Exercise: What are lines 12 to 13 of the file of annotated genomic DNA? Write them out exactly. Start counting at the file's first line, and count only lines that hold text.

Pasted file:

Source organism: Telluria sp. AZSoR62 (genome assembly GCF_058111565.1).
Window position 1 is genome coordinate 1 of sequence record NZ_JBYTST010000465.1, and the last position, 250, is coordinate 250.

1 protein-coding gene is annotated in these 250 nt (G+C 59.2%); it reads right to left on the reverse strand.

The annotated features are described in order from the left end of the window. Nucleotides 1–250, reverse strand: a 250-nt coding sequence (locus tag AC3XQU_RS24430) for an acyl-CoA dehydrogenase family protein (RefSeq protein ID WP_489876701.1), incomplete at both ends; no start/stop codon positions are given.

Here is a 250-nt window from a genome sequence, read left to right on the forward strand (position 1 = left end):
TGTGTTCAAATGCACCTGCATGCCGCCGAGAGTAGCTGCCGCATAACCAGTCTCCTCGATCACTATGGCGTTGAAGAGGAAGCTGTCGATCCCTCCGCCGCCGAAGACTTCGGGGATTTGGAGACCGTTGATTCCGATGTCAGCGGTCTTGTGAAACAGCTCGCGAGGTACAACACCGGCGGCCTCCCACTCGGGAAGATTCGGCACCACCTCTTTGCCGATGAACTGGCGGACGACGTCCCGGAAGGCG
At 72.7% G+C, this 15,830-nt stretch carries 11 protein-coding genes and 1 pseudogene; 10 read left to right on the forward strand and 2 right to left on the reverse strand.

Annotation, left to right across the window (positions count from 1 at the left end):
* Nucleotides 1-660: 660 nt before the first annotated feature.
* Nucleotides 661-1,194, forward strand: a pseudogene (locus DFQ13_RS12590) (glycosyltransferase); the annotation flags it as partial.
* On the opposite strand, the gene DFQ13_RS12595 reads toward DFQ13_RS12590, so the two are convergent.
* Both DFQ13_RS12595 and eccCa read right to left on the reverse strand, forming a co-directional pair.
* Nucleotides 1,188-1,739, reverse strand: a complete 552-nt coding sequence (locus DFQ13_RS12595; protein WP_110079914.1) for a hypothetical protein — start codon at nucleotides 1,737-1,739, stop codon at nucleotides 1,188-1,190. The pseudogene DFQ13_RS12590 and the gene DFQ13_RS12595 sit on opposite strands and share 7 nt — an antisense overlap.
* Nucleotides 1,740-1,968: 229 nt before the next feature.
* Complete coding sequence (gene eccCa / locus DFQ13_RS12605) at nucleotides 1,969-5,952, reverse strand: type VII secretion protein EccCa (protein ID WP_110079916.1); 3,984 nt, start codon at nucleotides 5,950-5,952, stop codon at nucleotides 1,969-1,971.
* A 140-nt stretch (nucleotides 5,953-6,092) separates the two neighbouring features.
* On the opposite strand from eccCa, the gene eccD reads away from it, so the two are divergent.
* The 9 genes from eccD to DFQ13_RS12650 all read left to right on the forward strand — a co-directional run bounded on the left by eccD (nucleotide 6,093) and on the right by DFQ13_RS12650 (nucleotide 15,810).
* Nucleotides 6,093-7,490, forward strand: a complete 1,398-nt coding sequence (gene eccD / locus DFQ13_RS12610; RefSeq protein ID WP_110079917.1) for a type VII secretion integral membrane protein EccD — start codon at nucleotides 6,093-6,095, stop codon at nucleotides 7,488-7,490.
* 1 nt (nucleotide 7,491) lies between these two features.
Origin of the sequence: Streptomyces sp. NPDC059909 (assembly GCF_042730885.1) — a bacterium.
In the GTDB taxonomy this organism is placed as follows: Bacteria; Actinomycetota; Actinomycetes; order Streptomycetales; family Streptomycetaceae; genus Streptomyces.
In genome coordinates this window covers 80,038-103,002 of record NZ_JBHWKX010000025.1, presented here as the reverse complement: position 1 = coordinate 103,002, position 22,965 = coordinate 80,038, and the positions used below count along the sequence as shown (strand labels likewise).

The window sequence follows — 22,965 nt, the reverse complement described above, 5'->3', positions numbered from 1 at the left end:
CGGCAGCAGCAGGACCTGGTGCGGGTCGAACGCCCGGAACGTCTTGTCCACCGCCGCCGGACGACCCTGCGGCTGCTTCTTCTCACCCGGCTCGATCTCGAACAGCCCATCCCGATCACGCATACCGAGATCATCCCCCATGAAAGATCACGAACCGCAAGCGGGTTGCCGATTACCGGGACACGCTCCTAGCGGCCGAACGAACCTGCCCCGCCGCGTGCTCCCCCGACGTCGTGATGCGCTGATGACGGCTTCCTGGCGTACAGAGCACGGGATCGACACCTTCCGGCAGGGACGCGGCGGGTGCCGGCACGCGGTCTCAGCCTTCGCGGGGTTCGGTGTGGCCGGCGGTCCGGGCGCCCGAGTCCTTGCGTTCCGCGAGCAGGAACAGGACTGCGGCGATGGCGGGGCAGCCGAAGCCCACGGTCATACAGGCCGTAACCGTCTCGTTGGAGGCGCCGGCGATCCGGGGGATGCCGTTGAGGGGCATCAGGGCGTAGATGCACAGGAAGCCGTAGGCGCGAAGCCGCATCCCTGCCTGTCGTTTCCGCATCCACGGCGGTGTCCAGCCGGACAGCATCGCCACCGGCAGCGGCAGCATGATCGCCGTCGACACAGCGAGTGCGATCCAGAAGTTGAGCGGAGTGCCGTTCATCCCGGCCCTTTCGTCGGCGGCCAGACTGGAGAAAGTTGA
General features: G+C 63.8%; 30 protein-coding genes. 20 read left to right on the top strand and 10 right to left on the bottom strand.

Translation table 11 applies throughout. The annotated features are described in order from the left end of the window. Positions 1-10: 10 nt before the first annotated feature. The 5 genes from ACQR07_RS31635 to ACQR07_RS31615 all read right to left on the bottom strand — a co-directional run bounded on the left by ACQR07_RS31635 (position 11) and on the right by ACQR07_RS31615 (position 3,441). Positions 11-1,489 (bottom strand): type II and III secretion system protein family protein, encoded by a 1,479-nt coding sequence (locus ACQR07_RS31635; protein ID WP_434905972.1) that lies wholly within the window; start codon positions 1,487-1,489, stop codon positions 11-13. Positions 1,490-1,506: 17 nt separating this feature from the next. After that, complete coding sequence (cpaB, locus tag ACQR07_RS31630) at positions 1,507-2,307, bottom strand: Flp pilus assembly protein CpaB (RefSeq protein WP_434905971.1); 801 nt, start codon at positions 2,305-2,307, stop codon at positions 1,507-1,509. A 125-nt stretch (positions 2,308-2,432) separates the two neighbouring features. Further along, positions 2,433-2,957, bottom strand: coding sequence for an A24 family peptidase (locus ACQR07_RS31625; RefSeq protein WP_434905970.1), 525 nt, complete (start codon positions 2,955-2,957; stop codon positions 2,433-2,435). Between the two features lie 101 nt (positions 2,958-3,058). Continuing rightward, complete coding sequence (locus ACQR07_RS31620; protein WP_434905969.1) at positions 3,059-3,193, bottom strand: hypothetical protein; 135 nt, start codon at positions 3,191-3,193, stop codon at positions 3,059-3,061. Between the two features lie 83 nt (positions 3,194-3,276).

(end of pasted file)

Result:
* Both DFQ13_RS12595 and eccCa read right to left on the reverse strand, forming a co-directional pair.
* Nucleotides 1,188-1,739, reverse strand: a complete 552-nt coding sequence (locus DFQ13_RS12595; protein WP_110079914.1) for a hypothetical protein — start codon at nucleotides 1,737-1,739, stop codon at nucleotides 1,188-1,190. The pseudogene DFQ13_RS12590 and the gene DFQ13_RS12595 sit on opposite strands and share 7 nt — an antisense overlap.